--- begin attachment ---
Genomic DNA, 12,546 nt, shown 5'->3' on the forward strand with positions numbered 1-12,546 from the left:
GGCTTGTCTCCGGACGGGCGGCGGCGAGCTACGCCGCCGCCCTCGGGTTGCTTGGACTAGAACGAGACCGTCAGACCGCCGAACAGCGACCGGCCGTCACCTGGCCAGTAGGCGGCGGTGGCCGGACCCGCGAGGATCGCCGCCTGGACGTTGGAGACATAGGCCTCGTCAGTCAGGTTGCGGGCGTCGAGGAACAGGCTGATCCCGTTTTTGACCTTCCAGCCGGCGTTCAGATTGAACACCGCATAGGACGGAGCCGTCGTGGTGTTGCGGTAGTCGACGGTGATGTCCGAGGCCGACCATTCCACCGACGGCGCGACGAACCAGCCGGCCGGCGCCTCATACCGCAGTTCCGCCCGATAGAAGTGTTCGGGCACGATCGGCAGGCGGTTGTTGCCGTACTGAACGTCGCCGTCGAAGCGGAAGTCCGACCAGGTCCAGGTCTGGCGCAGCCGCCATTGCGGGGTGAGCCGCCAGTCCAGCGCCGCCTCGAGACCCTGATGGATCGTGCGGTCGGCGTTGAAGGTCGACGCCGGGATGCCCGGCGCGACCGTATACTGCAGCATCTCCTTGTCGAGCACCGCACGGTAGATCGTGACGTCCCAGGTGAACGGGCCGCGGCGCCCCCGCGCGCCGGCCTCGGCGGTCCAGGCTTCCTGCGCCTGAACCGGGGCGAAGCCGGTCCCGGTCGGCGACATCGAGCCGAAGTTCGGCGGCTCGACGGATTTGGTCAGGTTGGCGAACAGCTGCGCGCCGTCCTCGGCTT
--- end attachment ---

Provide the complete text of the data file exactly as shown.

Genomic DNA, 12,546 nt, shown 5'->3' on the forward strand with positions numbered 1-12,546 from the left:
GGCTTGTCTCCGGACGGGCGGCGGCGAGCTACGCCGCCGCCCTCGGGTTGCTTGGACTAGAACGAGACCGTCAGACCGCCGAACAGCGACCGGCCGTCACCTGGCCAGTAGGCGGCGGTGGCCGGACCCGCGAGGATCGCCGCCTGGACGTTGGAGACATAGGCCTCGTCAGTCAGGTTGCGGGCGTCGAGGAACAGGCTGATCCCGTTTTTGACCTTCCAGCCGGCGTTCAGATTGAACACCGCATAGGACGGAGCCGTCGTGGTGTTGCGGTAGTCGACGGTGATGTCCGAGGCCGACCATTCCACCGACGGCGCGACGAACCAGCCGGCCGGCGCCTCATACCGCAGTTCCGCCCGATAGAAGTGTTCGGGCACGATCGGCAGGCGGTTGTTGCCGTACTGAACGTCGCCGTCGAAGCGGAAGTCCGACCAGGTCCAGGTCTGGCGCAGCCGCCATTGCGGGGTGAGCCGCCAGTCCAGCGCCGCCTCGAGACCCTGATGGATCGTGCGGTCGGCGTTGAAGGTCGACGCCGGGATGCCCGGCGCGACCGTATACTGCAGCATCTCCTTGTCGAGCACCGCACGGTAGATCGTGACGTCCCAGGTGAACGGGCCGCGGCGCCCCCGCGCGCCGGCCTCGGCGGTCCAGGCTTCCTGCGCCTGAACCGGGGCGAAGCCGGTCCCGGTCGGCGACATCGAGCCGAAGTTCGGCGGCTCGACGGATTTGGTCAGGTTGGCGAACAGCTGCGCGCCGTCCTCGGCTT